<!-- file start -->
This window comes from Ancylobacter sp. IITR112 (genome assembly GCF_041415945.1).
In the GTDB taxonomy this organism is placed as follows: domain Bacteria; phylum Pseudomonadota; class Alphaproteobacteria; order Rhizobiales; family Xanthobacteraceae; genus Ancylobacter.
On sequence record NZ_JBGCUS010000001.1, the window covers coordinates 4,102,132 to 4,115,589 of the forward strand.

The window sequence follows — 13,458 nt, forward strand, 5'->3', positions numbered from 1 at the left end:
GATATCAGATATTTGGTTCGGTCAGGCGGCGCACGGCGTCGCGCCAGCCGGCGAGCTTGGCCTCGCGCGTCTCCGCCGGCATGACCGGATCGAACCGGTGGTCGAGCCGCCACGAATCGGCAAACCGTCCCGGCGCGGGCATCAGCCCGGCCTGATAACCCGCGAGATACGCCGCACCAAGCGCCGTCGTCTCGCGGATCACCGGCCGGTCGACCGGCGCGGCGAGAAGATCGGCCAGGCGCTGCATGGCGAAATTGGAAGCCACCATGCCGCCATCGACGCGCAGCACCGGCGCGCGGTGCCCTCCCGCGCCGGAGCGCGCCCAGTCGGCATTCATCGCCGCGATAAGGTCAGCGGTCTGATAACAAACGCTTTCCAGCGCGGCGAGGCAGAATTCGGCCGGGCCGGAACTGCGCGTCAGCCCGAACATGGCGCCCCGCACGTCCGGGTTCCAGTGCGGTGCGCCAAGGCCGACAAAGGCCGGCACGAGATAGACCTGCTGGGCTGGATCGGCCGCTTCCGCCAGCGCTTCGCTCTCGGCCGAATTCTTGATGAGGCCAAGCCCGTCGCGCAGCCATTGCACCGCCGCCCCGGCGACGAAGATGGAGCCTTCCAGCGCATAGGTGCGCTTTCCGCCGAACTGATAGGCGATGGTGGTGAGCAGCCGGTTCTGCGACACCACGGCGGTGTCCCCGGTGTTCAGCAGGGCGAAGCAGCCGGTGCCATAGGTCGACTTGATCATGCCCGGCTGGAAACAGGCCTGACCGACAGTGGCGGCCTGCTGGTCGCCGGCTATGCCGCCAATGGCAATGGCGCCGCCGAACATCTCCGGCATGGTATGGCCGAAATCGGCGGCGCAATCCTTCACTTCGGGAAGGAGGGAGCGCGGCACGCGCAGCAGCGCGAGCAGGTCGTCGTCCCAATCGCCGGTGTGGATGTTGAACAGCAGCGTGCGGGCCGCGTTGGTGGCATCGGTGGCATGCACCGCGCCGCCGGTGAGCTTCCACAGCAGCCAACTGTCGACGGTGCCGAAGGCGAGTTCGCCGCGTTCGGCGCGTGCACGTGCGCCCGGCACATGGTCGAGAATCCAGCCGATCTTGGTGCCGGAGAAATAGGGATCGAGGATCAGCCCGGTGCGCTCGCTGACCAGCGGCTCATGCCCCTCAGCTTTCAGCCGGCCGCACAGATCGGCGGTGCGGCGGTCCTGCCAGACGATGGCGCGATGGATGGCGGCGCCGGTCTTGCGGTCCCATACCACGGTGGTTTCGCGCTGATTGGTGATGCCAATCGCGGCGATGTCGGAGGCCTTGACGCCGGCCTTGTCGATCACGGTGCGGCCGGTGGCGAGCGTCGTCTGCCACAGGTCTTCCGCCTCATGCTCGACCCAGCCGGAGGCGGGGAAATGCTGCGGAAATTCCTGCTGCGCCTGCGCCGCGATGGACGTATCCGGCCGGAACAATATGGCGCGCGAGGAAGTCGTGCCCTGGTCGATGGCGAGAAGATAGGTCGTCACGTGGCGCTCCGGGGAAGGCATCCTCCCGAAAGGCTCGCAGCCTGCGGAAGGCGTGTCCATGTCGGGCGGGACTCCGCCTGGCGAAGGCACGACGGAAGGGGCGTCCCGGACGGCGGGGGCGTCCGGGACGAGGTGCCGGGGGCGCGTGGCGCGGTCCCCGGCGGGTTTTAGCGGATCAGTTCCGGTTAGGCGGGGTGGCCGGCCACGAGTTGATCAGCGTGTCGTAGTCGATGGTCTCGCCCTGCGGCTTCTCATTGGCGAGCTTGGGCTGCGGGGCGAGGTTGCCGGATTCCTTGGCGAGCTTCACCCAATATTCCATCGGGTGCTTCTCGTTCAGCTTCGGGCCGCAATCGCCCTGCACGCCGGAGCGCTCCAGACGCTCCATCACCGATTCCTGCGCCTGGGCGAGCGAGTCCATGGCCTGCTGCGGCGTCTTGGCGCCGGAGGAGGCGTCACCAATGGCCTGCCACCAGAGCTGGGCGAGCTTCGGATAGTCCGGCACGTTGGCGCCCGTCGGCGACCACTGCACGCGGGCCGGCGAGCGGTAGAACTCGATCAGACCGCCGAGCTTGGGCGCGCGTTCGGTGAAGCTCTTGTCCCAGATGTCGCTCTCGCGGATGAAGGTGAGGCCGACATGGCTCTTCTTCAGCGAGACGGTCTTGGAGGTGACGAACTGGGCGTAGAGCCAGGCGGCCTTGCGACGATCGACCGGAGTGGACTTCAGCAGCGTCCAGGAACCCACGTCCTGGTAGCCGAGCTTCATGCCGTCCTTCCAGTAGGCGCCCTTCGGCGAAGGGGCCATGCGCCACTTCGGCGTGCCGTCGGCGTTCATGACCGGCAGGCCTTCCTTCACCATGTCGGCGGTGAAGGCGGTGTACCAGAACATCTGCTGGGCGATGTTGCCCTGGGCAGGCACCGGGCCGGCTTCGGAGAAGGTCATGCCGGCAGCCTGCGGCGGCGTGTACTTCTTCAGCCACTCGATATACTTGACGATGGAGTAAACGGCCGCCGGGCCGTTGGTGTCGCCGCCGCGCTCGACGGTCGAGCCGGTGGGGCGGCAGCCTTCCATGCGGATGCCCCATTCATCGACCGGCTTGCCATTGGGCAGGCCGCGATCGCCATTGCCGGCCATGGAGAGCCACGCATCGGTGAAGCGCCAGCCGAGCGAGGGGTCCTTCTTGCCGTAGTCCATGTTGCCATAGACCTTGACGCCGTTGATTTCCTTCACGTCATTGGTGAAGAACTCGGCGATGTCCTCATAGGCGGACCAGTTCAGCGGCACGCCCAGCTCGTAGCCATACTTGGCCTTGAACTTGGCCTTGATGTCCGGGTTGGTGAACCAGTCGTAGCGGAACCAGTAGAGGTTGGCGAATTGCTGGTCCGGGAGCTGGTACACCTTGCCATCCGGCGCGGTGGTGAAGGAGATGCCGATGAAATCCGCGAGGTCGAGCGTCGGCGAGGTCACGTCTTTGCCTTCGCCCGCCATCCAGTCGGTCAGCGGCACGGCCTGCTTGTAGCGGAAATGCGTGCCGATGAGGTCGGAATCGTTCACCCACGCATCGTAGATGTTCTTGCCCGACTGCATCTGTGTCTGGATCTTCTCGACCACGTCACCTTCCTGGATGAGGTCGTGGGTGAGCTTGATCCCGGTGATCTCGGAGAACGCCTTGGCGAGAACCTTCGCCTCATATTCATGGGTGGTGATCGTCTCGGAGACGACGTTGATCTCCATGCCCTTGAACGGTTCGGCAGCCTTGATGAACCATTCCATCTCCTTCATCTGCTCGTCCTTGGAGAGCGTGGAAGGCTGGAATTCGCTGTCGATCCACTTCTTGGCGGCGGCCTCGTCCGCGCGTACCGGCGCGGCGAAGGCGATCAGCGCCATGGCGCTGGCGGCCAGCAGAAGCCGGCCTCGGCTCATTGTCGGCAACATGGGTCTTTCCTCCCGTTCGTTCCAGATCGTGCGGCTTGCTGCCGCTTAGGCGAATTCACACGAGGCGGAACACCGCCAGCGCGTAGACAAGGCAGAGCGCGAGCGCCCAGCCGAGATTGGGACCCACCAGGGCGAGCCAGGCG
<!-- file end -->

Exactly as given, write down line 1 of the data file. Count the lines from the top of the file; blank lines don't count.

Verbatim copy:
This window comes from Ancylobacter sp. IITR112 (genome assembly GCF_041415945.1).